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Depression Can Look Different for Kids and Adolescents



Depressed girl sitting on a couch


Depression can look different from one person to the next and can vary even more with children and adolescents. Depression does not always appear as sadness and it is different from the hormonal angst that may be observed as the "moody" teen or pre-teen. It is important to recognize if there has been changes in the child's behavior that appear out of character or they are just not seeming like themselves. Research has shown over 30% of girls and over 20% of boys are experiencing a level of depression that may require support. Many children and adolescents are experiencing a loss of connection and feelings of isolation. Some common symptoms that may be suggesting depression include:

  • Mood changes, increased irritability

  • Sudden bursts of emotion or emotional outbursts over small matters; sulking

  • Child reports feeling misunderstood

  • Behavioral issues at school

  • Difficulty concentrating

  • Increased self-doubt or hypercritical assessment of self

  • Loss of interest in once enjoyable activities (not switching childhood interest to other areas of interest, this is a general lack of interest in anything)j

  • Lower energy

  • Hopelessness

  • Somatic symptoms such as: headaches, stomachaches, frequent need for bathroom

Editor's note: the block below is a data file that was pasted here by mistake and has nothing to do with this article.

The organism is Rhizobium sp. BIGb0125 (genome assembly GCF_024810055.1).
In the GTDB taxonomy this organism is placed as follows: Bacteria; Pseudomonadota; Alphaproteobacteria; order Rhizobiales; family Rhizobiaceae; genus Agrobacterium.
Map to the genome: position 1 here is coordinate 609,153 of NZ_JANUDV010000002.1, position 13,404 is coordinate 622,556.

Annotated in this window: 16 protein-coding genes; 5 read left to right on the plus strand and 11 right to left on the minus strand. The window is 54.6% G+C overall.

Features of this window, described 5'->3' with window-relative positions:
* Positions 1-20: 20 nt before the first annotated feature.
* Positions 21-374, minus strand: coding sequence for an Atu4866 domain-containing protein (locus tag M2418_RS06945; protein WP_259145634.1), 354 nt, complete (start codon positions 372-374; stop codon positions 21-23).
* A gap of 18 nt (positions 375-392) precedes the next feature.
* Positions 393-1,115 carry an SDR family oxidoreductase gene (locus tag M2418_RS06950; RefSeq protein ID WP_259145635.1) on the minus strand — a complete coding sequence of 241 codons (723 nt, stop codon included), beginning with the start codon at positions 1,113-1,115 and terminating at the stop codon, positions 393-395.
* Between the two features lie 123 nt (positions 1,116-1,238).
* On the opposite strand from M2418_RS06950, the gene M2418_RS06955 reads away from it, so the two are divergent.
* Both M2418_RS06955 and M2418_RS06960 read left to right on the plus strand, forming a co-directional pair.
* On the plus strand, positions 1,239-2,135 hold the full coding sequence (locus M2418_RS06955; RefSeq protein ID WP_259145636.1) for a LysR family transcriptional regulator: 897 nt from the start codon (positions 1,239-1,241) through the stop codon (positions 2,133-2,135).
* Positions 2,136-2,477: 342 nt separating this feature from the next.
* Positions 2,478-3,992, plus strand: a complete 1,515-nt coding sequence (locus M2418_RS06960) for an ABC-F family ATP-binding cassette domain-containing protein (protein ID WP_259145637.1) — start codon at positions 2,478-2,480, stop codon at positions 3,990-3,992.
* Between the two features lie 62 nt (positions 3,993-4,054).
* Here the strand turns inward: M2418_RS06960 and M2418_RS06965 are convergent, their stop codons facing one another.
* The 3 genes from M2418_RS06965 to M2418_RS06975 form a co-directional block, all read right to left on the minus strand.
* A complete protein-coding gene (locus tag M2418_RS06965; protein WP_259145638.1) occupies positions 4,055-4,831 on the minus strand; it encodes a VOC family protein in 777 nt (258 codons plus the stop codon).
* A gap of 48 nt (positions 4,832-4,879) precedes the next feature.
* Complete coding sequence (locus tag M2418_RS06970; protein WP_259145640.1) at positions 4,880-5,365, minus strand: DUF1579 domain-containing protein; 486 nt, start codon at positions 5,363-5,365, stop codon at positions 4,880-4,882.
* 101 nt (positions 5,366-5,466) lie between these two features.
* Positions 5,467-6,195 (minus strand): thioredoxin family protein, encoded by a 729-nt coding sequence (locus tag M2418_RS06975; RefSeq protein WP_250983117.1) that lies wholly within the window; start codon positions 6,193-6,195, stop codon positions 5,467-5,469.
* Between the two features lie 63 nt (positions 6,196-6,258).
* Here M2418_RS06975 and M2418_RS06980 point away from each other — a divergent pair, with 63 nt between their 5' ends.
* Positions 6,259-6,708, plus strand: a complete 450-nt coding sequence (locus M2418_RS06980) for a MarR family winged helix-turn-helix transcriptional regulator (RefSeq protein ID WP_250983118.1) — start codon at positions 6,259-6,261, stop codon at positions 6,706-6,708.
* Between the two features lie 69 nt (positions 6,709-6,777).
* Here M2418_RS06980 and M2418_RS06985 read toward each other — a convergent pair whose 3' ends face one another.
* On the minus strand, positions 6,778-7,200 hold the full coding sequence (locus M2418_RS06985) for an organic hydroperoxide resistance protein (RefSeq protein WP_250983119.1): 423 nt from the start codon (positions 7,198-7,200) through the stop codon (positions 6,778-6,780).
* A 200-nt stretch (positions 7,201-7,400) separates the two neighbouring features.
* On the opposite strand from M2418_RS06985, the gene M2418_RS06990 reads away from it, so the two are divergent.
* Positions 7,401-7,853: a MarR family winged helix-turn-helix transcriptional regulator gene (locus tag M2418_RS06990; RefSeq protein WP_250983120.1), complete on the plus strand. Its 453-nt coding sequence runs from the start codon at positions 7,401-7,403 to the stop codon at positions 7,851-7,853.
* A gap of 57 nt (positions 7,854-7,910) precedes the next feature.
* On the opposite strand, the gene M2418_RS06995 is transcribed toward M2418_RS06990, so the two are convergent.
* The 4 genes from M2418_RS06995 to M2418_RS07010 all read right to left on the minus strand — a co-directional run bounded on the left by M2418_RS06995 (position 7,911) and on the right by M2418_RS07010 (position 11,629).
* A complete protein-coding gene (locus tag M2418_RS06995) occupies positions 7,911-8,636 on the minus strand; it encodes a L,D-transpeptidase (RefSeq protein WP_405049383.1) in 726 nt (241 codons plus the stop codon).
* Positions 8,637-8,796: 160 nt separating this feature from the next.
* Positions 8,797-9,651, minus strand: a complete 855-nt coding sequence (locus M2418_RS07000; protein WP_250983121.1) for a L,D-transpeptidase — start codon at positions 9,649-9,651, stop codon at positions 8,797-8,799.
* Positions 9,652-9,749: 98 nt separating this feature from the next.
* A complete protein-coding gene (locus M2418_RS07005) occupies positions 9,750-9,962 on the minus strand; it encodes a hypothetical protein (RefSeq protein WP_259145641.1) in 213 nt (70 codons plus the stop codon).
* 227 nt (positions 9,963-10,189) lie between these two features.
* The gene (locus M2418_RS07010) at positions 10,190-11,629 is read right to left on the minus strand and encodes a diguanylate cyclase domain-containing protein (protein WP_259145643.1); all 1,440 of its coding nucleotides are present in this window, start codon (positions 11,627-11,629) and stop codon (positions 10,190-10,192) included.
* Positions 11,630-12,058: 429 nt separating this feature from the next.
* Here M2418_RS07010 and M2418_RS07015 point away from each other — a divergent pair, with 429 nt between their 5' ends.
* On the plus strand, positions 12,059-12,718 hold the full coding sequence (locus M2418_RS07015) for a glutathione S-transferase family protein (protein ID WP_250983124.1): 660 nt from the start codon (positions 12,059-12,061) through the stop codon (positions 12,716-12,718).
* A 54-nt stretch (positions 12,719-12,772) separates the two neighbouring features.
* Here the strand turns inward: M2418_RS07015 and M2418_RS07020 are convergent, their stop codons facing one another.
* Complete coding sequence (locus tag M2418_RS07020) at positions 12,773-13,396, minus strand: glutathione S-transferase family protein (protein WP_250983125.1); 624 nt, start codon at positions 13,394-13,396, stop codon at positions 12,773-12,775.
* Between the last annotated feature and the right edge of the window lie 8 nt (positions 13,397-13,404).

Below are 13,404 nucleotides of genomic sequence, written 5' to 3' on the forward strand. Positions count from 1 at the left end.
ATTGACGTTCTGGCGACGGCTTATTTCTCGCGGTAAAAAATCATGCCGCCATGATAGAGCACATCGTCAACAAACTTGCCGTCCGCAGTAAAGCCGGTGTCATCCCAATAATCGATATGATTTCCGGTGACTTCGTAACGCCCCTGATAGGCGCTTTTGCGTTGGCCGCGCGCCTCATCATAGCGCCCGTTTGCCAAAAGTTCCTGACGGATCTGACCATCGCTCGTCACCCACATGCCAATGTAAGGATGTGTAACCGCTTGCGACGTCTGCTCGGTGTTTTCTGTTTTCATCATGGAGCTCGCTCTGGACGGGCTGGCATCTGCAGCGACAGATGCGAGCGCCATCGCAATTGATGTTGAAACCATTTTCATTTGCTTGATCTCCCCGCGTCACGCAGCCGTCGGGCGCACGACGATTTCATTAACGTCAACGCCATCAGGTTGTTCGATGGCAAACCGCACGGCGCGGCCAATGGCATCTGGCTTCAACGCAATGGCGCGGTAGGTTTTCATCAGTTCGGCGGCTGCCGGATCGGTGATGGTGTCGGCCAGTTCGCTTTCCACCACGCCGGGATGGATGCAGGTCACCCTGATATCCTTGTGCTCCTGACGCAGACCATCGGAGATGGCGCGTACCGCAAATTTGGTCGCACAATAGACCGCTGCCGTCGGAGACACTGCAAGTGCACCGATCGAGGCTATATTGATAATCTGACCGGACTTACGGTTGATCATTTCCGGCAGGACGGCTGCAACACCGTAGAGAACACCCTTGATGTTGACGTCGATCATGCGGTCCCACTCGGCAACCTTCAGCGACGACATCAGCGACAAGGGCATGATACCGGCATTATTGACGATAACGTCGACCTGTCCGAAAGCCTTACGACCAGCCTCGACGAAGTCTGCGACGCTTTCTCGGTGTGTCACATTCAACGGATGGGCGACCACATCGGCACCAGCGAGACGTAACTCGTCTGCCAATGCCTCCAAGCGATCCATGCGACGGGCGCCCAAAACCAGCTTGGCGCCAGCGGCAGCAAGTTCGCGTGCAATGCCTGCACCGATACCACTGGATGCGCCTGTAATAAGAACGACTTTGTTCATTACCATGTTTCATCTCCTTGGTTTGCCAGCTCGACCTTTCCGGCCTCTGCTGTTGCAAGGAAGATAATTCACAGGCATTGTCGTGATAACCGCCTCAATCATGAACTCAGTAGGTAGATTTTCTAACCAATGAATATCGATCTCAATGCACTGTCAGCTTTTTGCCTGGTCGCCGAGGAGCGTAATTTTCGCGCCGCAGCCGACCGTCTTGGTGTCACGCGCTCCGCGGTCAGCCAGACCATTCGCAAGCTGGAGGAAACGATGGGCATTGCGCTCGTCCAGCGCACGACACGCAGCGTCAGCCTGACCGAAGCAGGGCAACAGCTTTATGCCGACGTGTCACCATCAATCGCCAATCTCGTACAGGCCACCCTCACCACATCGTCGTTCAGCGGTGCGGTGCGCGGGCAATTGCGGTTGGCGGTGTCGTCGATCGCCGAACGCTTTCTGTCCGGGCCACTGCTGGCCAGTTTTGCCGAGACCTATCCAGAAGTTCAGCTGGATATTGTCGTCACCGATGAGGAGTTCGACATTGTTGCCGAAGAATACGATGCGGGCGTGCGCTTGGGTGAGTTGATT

• Decreased attention in self-care

    • Increased or decreased appetite

    • Increased or decreased sleep

    • Lack of bathing

    • Lack of brushing teeth

    • Decreased attention to appearance

  • Engaging in high-risk behaviors such as reckless behavior, substance use, or sexual activities.

Everyone is entitled to a bad day or to feel down, but if the symptoms persist and/or worsen for more than a two-week period, it may be a sign the child needs extra support. It is important not to panic or become critical. There are some things to do at home to help:

  • Keep communication open

  • Try and stay positive

  • Focus on listening and understanding - aim to validate feelings, rather than trying to fix or judge what is shared

  • Get active - outside if possible. Go for a walk, do some yard work, try a new backyard sport

  • Make plans or set goals; whether it is a weekend getaway or major family vacation, start working on the details to have something special to look forward to.

  • Role-model and practice gratitude; it is the little things that add up and make life meaningful

  • Role-model healthy stress tolerance and stress management

  • Role-model healthy self care

If you believe your child is going through a difficult time, and the above strategies do not seem to be enough help; professional help is available. A mental health therapist can help with additional stress management strategies and can help the child learn different ways to think about their current situation, ways to set realistic expectations, and ways to problem-solve. Just having a safe place to share their feelings can relieve some of the stress of the isolation and uncertainty that has been a major part of this past year.


If there is ever an immediate concern with safety, there is also the national crisis line: 1-800-273-TALK

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